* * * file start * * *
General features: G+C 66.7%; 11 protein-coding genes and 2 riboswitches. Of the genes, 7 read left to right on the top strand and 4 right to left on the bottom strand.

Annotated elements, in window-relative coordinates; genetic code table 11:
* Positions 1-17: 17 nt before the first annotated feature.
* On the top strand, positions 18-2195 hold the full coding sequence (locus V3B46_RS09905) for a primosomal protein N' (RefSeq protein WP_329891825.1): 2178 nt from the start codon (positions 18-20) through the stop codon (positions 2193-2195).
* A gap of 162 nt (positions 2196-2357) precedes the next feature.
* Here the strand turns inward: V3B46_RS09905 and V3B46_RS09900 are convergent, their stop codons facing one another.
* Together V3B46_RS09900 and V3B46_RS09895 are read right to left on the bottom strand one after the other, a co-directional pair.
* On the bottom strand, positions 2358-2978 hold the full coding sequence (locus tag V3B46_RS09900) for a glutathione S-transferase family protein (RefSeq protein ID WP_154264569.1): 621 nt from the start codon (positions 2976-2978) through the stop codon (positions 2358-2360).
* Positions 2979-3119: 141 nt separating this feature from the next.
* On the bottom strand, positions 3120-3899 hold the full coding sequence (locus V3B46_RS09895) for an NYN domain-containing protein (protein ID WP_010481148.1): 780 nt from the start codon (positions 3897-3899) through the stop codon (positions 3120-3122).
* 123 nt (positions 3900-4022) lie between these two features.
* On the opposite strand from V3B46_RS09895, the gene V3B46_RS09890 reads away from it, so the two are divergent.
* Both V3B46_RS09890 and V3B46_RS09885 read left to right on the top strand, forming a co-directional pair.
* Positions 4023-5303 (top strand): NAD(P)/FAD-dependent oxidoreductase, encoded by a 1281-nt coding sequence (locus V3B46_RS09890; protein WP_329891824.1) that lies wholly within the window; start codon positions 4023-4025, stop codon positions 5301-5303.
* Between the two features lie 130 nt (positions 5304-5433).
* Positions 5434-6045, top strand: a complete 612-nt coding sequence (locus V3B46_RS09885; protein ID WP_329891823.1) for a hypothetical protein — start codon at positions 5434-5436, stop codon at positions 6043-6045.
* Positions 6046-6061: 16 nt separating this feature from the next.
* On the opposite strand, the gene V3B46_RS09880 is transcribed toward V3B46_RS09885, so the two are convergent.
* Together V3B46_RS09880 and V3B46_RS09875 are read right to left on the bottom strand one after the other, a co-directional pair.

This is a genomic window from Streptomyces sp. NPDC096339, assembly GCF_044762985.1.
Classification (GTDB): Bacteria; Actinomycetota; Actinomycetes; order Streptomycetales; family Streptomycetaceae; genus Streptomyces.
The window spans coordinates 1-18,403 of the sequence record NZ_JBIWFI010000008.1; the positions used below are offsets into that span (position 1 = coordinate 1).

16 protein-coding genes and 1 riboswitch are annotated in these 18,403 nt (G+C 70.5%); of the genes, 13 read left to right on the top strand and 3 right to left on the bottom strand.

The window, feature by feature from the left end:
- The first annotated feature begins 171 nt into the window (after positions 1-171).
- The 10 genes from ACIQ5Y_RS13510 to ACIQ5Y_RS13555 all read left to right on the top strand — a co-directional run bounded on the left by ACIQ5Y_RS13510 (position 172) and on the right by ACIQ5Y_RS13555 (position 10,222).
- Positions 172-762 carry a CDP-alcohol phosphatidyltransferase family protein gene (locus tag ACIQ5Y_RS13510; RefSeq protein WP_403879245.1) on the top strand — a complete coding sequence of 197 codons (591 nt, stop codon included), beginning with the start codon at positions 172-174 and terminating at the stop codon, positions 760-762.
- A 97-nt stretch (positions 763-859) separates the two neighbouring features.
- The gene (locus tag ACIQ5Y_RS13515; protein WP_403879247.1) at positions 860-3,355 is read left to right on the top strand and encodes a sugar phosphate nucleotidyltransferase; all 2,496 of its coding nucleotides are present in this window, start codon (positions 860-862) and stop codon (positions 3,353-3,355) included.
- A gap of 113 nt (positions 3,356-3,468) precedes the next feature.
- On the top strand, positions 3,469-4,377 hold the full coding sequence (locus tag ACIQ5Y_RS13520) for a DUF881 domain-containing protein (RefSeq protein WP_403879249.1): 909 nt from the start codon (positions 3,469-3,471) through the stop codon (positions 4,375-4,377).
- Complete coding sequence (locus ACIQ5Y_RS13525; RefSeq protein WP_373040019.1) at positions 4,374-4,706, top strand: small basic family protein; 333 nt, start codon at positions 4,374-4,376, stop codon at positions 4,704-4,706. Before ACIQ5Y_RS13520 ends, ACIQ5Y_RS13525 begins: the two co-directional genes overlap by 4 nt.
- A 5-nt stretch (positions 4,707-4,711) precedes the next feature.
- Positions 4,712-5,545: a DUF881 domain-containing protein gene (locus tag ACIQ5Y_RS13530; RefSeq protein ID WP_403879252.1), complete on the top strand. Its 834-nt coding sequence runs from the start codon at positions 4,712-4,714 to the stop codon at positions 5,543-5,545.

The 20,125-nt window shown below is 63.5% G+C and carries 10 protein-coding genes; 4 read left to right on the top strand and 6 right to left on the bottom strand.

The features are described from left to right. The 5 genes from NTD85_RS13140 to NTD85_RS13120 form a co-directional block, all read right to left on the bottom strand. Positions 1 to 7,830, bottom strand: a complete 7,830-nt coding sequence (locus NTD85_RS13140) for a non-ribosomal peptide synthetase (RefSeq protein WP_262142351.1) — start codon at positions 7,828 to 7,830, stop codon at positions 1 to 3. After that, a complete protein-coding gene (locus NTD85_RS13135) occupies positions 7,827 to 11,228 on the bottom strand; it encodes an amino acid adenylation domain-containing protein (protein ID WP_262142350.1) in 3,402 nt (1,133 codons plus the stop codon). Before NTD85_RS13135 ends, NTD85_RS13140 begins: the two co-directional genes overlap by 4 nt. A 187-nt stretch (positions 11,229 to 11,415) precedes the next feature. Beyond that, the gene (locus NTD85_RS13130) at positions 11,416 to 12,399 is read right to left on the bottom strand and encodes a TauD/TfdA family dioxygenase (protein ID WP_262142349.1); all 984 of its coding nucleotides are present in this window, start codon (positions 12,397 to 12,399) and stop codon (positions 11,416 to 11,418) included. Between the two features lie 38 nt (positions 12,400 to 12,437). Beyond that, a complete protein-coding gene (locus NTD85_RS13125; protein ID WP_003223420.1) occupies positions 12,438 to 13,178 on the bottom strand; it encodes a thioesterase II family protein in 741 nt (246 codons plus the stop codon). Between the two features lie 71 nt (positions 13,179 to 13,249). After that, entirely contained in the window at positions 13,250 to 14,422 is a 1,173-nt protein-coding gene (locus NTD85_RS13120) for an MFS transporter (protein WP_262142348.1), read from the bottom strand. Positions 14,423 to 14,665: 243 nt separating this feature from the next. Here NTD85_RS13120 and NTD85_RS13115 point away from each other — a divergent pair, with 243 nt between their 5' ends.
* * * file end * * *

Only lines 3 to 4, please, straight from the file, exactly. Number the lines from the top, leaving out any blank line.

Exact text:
* Positions 1-17: 17 nt before the first annotated feature.
* On the top strand, positions 18-2195 hold the full coding sequence (locus V3B46_RS09905) for a primosomal protein N' (RefSeq protein WP_329891825.1): 2178 nt from the start codon (positions 18-20) through the stop codon (positions 2193-2195).